The tragedy of a Trump presidency wasn’t ever going to be vesting executive as well as legislative power in one party, or even the ascendancy of someone so hell-bent on serving himself before others. The tragedy was that he’d make good on his campaign promise not to fix what’s wrong with the Affordable Care Act, but act instead to repeal it leaving the very people he reached with his campaign without health insurance, again.
Over twenty-million people newly possessing health insurance, some for the first time in their lives, and many of them children stand to be abandoned. Many of these same people are the self-identifying “deplorables” who voted for Donald Trump not as a reasoned choice, but as a “fuck it” roll of the dice. Throwing reason to the wind, these fellow citizens are often the most vulnerable among us, the un- and under-employed living in small towns, counties, and cities.
President Trump began the process of dismantling the ACA yesterday afternoon.
As evidence that the GOP has nothing to replace it with, and yet fear cutting off their base at the knees, the initial presidential order directed federal agencies to “ease the burden of Obamacare.” From reporting by The Hill,
It is not clear what practical effects will come from the order.
Of course not. Nothing is clear where there is no guiding plan or steps to be taken, just a vague idea turned into a campaign cause.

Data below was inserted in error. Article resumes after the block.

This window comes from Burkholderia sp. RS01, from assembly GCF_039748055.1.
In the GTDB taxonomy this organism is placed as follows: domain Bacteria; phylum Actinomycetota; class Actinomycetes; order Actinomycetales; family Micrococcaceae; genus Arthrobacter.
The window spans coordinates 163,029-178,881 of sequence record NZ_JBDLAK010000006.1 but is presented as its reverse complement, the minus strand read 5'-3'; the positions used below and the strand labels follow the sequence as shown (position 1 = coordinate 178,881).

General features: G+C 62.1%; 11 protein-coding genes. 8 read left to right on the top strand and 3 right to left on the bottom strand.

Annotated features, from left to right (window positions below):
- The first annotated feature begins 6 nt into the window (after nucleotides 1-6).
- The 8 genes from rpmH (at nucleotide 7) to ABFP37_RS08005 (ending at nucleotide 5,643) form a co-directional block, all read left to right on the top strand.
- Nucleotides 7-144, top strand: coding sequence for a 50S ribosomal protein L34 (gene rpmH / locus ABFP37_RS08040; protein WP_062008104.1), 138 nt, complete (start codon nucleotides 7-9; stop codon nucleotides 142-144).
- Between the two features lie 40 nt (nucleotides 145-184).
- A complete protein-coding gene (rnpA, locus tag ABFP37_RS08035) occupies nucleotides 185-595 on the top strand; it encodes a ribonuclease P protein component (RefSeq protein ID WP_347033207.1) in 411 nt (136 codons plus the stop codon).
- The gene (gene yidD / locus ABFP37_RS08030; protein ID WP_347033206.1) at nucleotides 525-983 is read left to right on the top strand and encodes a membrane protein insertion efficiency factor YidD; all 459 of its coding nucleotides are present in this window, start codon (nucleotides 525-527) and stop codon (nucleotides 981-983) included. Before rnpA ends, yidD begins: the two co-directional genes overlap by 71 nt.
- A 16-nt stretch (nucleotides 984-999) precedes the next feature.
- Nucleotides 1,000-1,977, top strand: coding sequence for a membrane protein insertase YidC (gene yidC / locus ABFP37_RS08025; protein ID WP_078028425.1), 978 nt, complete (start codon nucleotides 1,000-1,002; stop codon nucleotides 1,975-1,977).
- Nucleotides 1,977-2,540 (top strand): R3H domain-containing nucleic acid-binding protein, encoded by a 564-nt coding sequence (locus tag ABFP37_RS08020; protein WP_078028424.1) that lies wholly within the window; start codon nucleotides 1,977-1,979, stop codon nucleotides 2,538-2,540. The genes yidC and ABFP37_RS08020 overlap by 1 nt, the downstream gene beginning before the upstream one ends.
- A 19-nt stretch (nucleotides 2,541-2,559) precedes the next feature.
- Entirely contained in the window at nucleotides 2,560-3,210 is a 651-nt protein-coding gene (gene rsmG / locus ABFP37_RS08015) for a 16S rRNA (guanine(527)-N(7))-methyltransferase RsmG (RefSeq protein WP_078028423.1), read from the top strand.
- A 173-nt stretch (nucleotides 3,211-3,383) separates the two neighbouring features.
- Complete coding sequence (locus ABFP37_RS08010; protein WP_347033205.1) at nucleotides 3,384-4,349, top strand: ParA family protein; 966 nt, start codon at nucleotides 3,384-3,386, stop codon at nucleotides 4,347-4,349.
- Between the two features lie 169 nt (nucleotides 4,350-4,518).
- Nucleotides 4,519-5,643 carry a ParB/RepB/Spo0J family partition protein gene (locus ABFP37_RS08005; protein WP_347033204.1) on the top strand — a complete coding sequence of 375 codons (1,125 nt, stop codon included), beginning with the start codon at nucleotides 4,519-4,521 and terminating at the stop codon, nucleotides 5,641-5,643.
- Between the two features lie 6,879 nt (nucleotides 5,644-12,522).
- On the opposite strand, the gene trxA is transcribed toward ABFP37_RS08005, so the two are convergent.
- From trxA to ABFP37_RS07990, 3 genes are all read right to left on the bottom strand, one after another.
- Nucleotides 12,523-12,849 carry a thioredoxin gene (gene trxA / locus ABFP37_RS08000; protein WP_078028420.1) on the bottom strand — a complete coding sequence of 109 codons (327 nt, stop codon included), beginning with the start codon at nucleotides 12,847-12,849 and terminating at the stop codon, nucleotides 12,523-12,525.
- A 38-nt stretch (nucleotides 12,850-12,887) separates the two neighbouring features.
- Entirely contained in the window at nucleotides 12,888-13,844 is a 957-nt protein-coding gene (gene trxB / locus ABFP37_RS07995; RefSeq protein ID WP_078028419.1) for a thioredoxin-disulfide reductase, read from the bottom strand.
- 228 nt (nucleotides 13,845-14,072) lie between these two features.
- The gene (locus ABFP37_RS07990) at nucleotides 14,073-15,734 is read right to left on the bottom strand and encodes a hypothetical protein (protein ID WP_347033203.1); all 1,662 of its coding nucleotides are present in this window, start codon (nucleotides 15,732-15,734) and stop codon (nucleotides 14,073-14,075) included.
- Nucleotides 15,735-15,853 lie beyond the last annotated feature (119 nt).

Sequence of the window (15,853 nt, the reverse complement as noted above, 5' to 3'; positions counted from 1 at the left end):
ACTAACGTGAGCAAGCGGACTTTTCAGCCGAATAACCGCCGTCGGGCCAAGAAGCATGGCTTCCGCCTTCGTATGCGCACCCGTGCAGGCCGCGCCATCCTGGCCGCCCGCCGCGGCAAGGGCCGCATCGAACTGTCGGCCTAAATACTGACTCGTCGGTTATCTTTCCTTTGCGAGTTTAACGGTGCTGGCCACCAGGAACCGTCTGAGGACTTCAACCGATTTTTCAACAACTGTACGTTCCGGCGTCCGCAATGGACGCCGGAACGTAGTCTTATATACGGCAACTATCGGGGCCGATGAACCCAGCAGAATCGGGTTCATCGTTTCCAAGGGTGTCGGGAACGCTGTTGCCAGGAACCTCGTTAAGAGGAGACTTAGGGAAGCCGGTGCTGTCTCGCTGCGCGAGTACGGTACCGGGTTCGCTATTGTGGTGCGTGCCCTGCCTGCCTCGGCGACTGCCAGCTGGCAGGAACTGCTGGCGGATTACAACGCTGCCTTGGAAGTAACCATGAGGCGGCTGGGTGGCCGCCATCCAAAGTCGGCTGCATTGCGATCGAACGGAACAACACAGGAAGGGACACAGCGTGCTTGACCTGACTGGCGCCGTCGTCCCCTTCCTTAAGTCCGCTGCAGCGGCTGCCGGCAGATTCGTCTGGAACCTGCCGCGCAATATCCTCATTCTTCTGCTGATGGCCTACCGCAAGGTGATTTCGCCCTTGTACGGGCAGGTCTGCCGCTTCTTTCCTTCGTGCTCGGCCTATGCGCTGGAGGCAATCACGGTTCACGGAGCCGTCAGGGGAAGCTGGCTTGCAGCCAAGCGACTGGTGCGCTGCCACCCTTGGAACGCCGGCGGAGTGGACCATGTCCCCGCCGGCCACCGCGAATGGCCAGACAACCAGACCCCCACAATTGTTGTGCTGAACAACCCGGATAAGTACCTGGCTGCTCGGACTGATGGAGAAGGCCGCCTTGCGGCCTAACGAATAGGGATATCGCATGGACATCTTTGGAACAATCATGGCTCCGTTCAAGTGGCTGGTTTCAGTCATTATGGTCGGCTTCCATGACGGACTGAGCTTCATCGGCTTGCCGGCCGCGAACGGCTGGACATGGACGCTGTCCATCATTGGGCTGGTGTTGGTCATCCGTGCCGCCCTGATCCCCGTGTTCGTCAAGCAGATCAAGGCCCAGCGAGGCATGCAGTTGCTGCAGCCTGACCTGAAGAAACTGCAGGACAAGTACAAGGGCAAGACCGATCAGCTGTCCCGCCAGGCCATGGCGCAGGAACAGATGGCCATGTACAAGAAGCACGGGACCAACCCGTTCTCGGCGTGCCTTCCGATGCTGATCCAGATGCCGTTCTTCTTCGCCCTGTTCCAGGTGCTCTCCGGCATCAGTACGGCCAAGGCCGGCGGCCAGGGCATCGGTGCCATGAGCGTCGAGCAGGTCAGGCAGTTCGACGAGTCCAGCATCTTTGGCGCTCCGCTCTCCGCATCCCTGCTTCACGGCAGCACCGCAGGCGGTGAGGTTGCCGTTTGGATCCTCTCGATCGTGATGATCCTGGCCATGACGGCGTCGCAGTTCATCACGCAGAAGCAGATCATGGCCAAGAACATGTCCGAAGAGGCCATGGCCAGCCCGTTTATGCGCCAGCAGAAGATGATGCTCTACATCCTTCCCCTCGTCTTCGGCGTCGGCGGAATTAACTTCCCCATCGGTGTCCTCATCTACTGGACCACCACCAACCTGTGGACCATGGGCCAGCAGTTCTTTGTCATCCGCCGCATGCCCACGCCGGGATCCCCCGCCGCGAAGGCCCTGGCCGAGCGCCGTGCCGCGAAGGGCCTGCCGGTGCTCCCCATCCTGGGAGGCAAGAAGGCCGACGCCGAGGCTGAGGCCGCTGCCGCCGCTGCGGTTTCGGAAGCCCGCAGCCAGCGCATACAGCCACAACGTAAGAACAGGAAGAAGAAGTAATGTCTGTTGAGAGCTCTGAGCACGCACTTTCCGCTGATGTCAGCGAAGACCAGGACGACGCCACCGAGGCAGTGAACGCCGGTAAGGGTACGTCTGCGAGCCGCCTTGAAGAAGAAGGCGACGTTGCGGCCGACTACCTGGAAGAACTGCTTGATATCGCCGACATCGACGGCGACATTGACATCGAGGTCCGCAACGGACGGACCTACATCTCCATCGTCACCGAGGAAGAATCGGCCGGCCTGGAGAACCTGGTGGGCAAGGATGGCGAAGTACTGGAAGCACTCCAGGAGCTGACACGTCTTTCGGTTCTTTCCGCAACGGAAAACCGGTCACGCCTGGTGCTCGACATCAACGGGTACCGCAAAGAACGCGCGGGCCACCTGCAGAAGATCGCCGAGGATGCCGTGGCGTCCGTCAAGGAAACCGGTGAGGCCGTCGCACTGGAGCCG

Here’s a thought: why not fix the parts that don’t work well?
Insurance companies are ratcheting up premiums both in states where competition is slack, and in response to the pool of insured – without adequate penalties for not fulfilling the individual mandate, many younger and healthy citizens would rather pay the $695 fine than spend more on a policy. This tilts the pool of insured toward less healthy citizens, lowering and in some cases eliminating profit for insurance companies. Clearly $695 does not enforce the mandate.
Businesses exist to make a profit. Where there is no profit to be had, there will be no business. Insurance companies are pulling out of states where they cannot afford to do business.
A personal example: my Blue Cross policy premium runs about $1500-$2000 per month, partly paid by me, partly by my employer. Imagine if I were a young man, healthy, and didn’t want to pay my part. I could save roughly $500 per month by not taking insurance at all and, in less than two months, break even with the penalty I’d pay come tax time.
One solution is raising the penalty to twice the premium of the least expensive policy available on any state insurance exchange. See then how many healthy, yet uninsured people sign up for coverage. This would help level the pool and allow insurance companies to offer more reasonably priced policies while still making a profit.
That’s but one idea. The GOP, in its blood lust for erasing the signature accomplishment of the Obama administration has no interest in fixing what’s broken. Trump, their toady, is only too willing to play along.
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